In Re New York Investors Mutual Group, 143 F. Supp. 51 (S.D.N.Y. 1956)

US District Court for the Southern District of New York - 143 F. Supp. 51 (S.D.N.Y. 1956)
July 13, 1956

143 F. Supp. 51 (1956)


No. B 91347.

United States District Court S. D. New York.

July 13, 1956.

Levin & Weintraub, New York City, Benjamin Weintraub, New York City, Stanley B. Hendler, Edwin S. Shapiro, New York City, of counsel, for Joaneff Realty Corp.

Asher Bob Lans, New York City, Stanley N. Queler, New York City, of counsel, for Centurion Film Sales, Inc.

Bernard A. Grossman, New York City, for trustee.

WEINFELD, District Judge.

Joaneff Realty Corporation (hereinafter called Joaneff) seeks to review an order of the Referee which approved the action of the trustee in bankruptcy of *52 New York Investors Mutual Group, Inc. (hereinafter called New York Investors) in disaffirming a contract for the sale of real property entered into between New York Investors as seller and Joaneff as purchaser; and authorized the trustee to accept the bid of Centurion Film Sales, Inc. (hereinafter called Centurion) to pay $20,000 for the bankrupt's right, title and interest in the property as stipulated in its offer.

The petition for review seeks not only a reversal of the Referee's order in toto but an affirmative direction that the trustee be ordered to assume the contract between the bankrupt and Joaneff.

On October 13, 1954 New York Investors (not then a bankrupt) agreed to sell a plot of ground together with improvements thereon consisting of five buildings located at Third Avenue and 19th Street, New York City, to Joaneff for $105,000, of which $15,000 was paid upon the signing of the contract and the balance of $90,000 was to be paid upon the closing of title some eighteen months later, on April 30, 1956. Title to the property was to be conveyed to Joaneff free of all encumbrances except the "rights of statutory tenants only". The $15,000 paid on account of the purchase price was made a lien on the premises by the terms of the contract which was recorded in the Office of the Register of New York County on October 18, 1954.[1]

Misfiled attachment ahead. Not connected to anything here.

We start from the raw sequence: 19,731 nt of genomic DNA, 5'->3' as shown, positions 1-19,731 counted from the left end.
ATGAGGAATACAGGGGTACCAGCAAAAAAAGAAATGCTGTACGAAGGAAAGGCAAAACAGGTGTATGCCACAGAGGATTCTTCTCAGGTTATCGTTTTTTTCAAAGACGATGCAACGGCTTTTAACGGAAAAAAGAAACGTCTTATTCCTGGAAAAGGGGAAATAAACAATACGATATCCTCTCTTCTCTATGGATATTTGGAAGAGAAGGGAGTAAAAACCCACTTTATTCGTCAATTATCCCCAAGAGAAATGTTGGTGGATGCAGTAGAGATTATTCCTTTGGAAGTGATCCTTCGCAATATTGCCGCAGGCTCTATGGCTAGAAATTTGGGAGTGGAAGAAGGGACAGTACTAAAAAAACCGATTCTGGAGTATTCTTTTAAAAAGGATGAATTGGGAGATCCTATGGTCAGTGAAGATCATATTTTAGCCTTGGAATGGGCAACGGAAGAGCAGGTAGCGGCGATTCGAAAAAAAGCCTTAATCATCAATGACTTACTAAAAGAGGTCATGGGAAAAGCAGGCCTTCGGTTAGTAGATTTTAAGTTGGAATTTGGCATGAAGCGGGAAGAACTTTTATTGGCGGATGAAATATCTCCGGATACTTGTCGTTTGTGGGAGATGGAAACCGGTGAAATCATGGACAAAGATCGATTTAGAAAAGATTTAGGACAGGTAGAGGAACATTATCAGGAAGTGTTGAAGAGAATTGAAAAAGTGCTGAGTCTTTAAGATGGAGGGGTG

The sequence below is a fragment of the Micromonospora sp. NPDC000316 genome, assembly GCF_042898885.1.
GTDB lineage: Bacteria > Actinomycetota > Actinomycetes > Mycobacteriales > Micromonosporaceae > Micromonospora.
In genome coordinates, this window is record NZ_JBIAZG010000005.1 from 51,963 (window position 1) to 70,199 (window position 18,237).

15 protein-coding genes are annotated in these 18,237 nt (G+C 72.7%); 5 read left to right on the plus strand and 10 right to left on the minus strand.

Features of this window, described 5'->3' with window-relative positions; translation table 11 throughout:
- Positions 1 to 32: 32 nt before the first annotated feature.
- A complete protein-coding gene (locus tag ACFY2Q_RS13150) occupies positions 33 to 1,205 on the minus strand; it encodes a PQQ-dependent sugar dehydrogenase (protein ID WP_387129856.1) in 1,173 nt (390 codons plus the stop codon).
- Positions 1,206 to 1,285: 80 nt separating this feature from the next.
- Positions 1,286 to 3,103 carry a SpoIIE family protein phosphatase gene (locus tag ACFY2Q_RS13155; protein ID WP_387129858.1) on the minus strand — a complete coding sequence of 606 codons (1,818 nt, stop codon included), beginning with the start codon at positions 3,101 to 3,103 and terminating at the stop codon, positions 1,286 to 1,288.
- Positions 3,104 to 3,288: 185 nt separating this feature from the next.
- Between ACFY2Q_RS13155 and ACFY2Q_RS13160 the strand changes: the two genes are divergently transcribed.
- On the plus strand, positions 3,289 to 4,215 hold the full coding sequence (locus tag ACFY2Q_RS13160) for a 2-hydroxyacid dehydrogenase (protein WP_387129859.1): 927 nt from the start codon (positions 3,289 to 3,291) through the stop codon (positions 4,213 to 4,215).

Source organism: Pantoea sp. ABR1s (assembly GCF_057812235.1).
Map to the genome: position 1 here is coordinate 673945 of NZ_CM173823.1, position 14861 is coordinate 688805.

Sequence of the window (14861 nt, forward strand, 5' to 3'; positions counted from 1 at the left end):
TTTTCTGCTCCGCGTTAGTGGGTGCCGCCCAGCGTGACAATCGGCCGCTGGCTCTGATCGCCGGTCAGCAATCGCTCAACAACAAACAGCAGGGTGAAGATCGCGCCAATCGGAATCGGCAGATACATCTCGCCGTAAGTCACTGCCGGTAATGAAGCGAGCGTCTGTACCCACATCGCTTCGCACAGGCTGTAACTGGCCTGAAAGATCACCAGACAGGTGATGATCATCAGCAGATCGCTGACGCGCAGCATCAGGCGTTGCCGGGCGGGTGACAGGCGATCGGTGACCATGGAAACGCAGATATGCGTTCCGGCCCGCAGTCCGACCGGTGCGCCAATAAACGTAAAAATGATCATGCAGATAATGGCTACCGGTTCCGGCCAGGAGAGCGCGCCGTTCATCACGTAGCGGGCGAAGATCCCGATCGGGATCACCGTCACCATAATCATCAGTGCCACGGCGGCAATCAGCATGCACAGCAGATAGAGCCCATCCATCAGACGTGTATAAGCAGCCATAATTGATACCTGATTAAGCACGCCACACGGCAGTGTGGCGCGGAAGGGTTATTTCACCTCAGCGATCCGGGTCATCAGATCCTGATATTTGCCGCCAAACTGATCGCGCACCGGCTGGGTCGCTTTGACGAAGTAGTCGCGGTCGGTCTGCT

At the time of the execution of the contract the East Netherland Holding Corp. (hereinafter called East Netherland) had been the ground lessee of a portion of the property under a long term lease due to expire on April 30, 1956, and as such claimed title to three of the buildings, which the New York Investors agreed by the contract to acquire.

On July 22, 1955, some nine months after the contract had been signed, New York Investors executed and delivered a first mortgage on the premises in the sum of $70,000 to its president who thereupon assigned it to three individuals referred to herein as the Brill group. The mortgage and assignment were duly recorded together with a certificate of consent of at least two-thirds of the stockholders of New York Investors and an estoppel certificate executed by its vice president and secretary certifying to the validity of the mortgage.[2] On the same day, New York Investors assigned to the Brill group as additional collateral for the payment of the mortgage its right, title and interest in and to the balance of the moneys due under the Joaneff contract. The consideration for the mortgage which had been assigned to the Brill group was an advance by it of $65,000, the proceeds of which were used by New York Investors to pay (1) a pre-existing purchase money first mortgage on the premises; (2) a judgment of record against New York Investors; and (3) existing real estate taxes.